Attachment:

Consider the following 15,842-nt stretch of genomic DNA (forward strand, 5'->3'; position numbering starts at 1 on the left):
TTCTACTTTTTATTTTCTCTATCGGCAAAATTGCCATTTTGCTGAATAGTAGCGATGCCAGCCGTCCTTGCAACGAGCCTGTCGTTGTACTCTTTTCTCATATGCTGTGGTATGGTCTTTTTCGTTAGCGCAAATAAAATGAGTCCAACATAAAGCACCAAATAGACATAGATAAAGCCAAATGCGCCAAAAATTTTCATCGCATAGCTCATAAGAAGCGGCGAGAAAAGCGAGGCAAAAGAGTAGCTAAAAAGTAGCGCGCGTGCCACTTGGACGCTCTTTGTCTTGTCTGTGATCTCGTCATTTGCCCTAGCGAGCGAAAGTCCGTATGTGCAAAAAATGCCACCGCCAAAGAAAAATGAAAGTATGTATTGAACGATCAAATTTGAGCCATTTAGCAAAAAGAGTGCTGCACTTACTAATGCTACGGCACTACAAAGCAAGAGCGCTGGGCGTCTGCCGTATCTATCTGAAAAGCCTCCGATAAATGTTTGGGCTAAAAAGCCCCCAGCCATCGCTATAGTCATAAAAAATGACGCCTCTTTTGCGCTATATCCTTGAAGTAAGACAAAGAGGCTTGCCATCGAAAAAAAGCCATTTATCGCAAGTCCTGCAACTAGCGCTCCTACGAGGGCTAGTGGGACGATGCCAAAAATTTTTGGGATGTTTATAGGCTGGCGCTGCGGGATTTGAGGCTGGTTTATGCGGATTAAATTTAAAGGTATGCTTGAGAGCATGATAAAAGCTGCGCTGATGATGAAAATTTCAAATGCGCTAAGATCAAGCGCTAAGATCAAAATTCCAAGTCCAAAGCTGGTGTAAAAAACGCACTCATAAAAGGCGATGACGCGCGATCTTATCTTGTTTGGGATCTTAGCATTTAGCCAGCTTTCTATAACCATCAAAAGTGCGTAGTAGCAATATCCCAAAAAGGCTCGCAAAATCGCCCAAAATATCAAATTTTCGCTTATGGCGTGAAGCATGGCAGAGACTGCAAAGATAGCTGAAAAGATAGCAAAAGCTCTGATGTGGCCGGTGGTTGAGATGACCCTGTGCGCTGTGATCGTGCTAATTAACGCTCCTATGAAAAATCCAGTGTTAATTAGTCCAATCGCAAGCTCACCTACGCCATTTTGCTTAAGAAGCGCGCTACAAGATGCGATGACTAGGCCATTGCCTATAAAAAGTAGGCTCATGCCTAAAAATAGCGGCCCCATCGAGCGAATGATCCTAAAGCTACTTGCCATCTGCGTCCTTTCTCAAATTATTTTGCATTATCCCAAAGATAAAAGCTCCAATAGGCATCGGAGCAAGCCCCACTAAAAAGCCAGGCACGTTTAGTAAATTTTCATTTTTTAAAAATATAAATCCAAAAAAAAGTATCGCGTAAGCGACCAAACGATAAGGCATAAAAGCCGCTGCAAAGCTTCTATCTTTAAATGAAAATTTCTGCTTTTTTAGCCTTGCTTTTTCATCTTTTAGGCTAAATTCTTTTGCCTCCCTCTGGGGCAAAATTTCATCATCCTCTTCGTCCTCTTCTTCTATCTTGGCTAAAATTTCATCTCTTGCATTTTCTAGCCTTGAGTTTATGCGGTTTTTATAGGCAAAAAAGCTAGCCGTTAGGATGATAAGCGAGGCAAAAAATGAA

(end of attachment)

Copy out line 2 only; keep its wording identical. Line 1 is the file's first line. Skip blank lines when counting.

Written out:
TTCTACTTTTTATTTTCTCTATCGGCAAAATTGCCATTTTGCTGAATAGTAGCGATGCCAGCCGTCCTTGCAACGAGCCTGTCGTTGTACTCTTTTCTCATATGCTGTGGTATGGTCTTTTTCGTTAGCGCAAATAAAATGAGTCCAACATAAAGCACCAAATAGACATAGATAAAGCCAAATGCGCCAAAAATTTTCATCGCATAGCTCATAAGAAGCGGCGAGAAAAGCGAGGCAAAAGAGTAGCTAAAAAGTAGCGCGCGTGCCACTTGGACGCTCTTTGTCTTGTCTGTGATCTCGTCATTTGCCCTAGCGAGCGAAAGTCCGTATGTGCAAAAAATGCCACCGCCAAAGAAAAATGAAAGTATGTATTGAACGATCAAATTTGAGCCATTTAGCAAAAAGAGTGCTGCACTTACTAATGCTACGGCACTACAAAGCAAGAGCGCTGGGCGTCTGCCGTATCTATCTGAAAAGCCTCCGATAAATGTTTGGGCTAAAAAGCCCCCAGCCATCGCTATAGTCATAAAAAATGACGCCTCTTTTGCGCTATATCCTTGAAGTAAGACAAAGAGGCTTGCCATCGAAAAAAAGCCATTTATCGCAAGTCCTGCAACTAGCGCTCCTACGAGGGCTAGTGGGACGATGCCAAAAATTTTTGGGATGTTTATAGGCTGGCGCTGCGGGATTTGAGGCTGGTTTATGCGGATTAAATTTAAAGGTATGCTTGAGAGCATGATAAAAGCTGCGCTGATGATGAAAATTTCAAATGCGCTAAGATCAAGCGCTAAGATCAAAATTCCAAGTCCAAAGCTGGTGTAAAAAACGCACTCATAAAAGGCGATGACGCGCGATCTTATCTTGTTTGGGATCTTAGCATTTAGCCAGCTTTCTATAACCATCAAAAGTGCGTAGTAGCAATATCCCAAAAAGGCTCGCAAAATCGCCCAAAATATCAAATTTTCGCTTATGGCGTGAAGCATGGCAGAGACTGCAAAGATAGCTGAAAAGATAGCAAAAGCTCTGATGTGGCCGGTGGTTGAGATGACCCTGTGCGCTGTGATCGTGCTAATTAACGCTCCTATGAAAAATCCAGTGTTAATTAGTCCAATCGCAAGCTCACCTACGCCATTTTGCTTAAGAAGCGCGCTACAAGATGCGATGACTAGGCCATTGCCTATAAAAAGTAGGCTCATGCCTAAAAATAGCGGCCCCATCGAGCGAATGATCCTAAAGCTACTTGCCATCTGCGTCCTTTCTCAAATTATTTTGCATTATCCCAAAGATAAAAGCTCCAATAGGCATCGGAGCAAGCCCCACTAAAAAGCCAGGCACGTTTAGTAAATTTTCATTTTTTAAAAATATAAATCCAAAAAAAAGTATCGCGTAAGCGACCAAACGATAAGGCATAAAAGCCGCTGCAAAGCTTCTATCTTTAAATGAAAATTTCTGCTTTTTTAGCCTTGCTTTTTCATCTTTTAGGCTAAATTCTTTTGCCTCCCTCTGGGGCAAAATTTCATCATCCTCTTCGTCCTCTTCTTCTATCTTGGCTAAAATTTCATCTCTTGCATTTTCTAGCCTTGAGTTTATGCGGTTTTTATAGGCAAAAAAGCTAGCCGTTAGGATGATAAGCGAGGCAAAAAATGAA